US targeting Haqqani network in Pakistan
Weapons seized from a Haqqani network camp in Afghanistan (ISAF photo)
September 21st, 2011
03:58 PM ET

US targeting Haqqani network in Pakistan

By Pentagon Correspondent Barbara Starr

The Central Intelligence Agency and the U.S. military have stepped up unilateral strikes against the Haqqani network over the past year, a senior U.S. official has confirmed to CNN.

The news follows public comments by top U.S. officials this week voicing frustration with Pakistan's lack of action against the terror network.

The senior official said the CIA and the U.S. military agreed last year to increase targeting of the Haqqani terrorist network inside Pakistan after Haqqani-backed insurgents stepped up their attacks across the border inside Afghanistan against U.S. troops and Afghan targets.

The Pentagon asked the CIA to step in last year and as a result, at one point in 2010, 20% of armed CIA drone attacks in Pakistan were aimed at Haqqani targets, the official said.

"A deliberate decision was made to start ramping up targeting the Haqqanis in 2010," he said. CIA drone attacks are specifically aimed at al Qaeda and their "militant allies," which has long allowed for groups like the Haqqanis and the Pakistani Taliban to be targeted.

The official declined to be identified because of the sensitive nature of the information. He pointed out that the drone operations amount to unilateral U.S. action against the Haqqanis inside Pakistan, even as U.S. military forces have increasingly targeted Haqqanis inside Afghanistan.

But how successful either operations have been remains a question in light of the Haqqanis' continuing ability to stage high-profile attacks.

On Tuesday, Defense Secretary Leon Panetta stepped up the effort to get the Pakistani government to crack down on Haqqani network, saying, "Our biggest concern right now is to put as much pressure as possible on the Pakistanis to exercise control from their side of the border. We've continued to state that this cannot happen. We cannot have the Haqqanis coming across the border attacking our forces, attacking (Afghans), and then disappearing back into a safe haven. That is not tolerable and we have urged them to take steps."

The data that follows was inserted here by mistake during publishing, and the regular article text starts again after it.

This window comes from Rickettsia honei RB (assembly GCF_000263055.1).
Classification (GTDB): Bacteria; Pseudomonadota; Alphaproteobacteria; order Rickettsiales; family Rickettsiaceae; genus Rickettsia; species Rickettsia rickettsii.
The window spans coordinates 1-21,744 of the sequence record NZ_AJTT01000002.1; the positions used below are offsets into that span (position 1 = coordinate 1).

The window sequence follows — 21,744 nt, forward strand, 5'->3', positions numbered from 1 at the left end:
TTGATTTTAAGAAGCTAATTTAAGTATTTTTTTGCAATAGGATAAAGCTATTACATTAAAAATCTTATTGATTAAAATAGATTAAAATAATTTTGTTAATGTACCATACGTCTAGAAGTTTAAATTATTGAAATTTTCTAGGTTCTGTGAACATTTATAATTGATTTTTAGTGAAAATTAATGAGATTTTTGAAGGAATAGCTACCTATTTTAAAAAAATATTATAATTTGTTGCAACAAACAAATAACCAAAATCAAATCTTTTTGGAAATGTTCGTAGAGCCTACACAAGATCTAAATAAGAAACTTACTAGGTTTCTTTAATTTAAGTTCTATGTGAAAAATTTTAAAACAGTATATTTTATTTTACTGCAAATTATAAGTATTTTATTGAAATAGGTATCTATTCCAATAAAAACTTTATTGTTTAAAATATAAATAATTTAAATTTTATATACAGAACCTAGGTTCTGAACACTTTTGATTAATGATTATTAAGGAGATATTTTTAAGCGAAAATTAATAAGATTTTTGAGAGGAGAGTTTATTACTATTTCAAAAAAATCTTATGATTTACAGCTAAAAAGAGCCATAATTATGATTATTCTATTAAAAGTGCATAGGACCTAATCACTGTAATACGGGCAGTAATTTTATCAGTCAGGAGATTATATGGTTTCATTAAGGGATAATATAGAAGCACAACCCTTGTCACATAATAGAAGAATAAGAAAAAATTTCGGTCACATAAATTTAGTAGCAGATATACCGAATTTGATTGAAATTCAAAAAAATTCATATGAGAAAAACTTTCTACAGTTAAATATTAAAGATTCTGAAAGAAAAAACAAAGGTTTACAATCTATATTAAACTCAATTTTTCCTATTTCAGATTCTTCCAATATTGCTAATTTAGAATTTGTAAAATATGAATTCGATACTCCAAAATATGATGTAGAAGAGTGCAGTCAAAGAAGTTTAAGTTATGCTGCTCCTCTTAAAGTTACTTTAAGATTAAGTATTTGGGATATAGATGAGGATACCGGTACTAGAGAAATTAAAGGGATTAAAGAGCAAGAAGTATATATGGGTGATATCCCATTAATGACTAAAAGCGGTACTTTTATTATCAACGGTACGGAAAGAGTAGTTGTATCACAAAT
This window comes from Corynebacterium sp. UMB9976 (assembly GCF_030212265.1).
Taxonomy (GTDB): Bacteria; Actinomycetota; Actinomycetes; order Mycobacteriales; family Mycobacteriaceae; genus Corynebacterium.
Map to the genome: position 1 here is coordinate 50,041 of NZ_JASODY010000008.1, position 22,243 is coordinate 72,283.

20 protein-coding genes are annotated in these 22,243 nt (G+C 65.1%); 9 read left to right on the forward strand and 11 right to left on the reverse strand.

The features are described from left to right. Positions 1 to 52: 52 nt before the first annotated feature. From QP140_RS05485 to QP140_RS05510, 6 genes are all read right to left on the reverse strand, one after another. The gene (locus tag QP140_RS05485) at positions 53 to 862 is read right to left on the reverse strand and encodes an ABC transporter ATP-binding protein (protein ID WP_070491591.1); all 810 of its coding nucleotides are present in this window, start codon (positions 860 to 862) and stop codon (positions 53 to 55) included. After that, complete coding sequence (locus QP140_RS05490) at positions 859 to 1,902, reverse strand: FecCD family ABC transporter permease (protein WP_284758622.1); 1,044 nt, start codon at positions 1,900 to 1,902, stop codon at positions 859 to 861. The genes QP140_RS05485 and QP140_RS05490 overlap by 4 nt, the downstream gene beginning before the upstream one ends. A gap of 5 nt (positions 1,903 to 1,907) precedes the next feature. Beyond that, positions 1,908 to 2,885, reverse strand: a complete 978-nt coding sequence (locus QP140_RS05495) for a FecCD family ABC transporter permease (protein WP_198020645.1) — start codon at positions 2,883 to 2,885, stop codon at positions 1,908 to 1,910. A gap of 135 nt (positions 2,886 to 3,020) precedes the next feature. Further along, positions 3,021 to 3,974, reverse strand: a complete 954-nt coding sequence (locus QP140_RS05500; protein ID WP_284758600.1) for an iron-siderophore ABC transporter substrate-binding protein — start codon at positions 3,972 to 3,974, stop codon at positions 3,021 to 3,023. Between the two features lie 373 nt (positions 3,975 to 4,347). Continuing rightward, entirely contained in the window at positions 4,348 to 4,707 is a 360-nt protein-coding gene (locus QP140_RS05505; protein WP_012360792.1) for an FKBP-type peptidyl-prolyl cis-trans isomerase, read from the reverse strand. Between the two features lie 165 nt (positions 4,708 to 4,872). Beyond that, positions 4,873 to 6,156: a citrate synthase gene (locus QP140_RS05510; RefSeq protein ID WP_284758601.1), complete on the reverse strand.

Adm. Michael Mullen, chairman of the Joint Chiefs of Staff, also stepped up the pressure in recent days. In a meeting with his Pakistani counterpart this past weekend, he told Gen. Ashfaq Kayani that the Islamabad government should stop sheltering the Haqqanis. Mullen and others have said the United States believes elements of the Pakistani intelligence service are supporting Haqqani attacks.

Mullen was equally blunt on Tuesday when he publicly called on Pakistan to do more to rein in the Haqqani network.

"The Haqqani piece of this has got to be reversed, period," he said in a speech in Washington. He added that the ISI, the Pakistan intelligence service, has to stop what he called its long practice of funding extremist groups.

"The ISI has been doing this, supporting proxies, for an extended period of time. It is a strategy in the country and I think that strategic approach has to shift in the future," Mullen said.

The official said Panetta is not signaling that U.S. troops will move against the Haqqanis inside Pakistan. "No decision has been made on that, but all options are on the table always," he said.

CIA Director David Petraeus met with his Pakistani counterpart, Gen. Ahmed Shuja Pasha, on Tuesday in Washington and, among other things, discussed the Haqqani network.

The United States has been trying to mend the relationship with Pakistan that fell apart after the U.S. conducted a raid inside the country that killed Osama bin Laden without informing the Pakistani government. A few months earlier an American intelligence contractor was jailed for shooting two Pakistanis. That incident led to the United States removing military trainers and intelligence officials, at the request of the Pakistanis.

The senior U.S. official said the United States and Pakistan have reached an agreement allowing a small number of U.S. troops back into Pakistan.

After the raid killing bin Laden, much of that effort had been halted. But now up to 150 U.S. forces will be allowed into Pakistan at any one time to work on various military support and training operations.

That is about half the contingent allowed under previous agreements. But only 10 special forces troops at a time will be allowed into Pakistan to conduct what the United States sees as high-priority training with the Pakistan Frontier Corps units.

The official said the Pakistan's clearly see any U.S. military troops in the border region as highly "sensitive"

Pam Benson and Charley Keyes contributed to this report.

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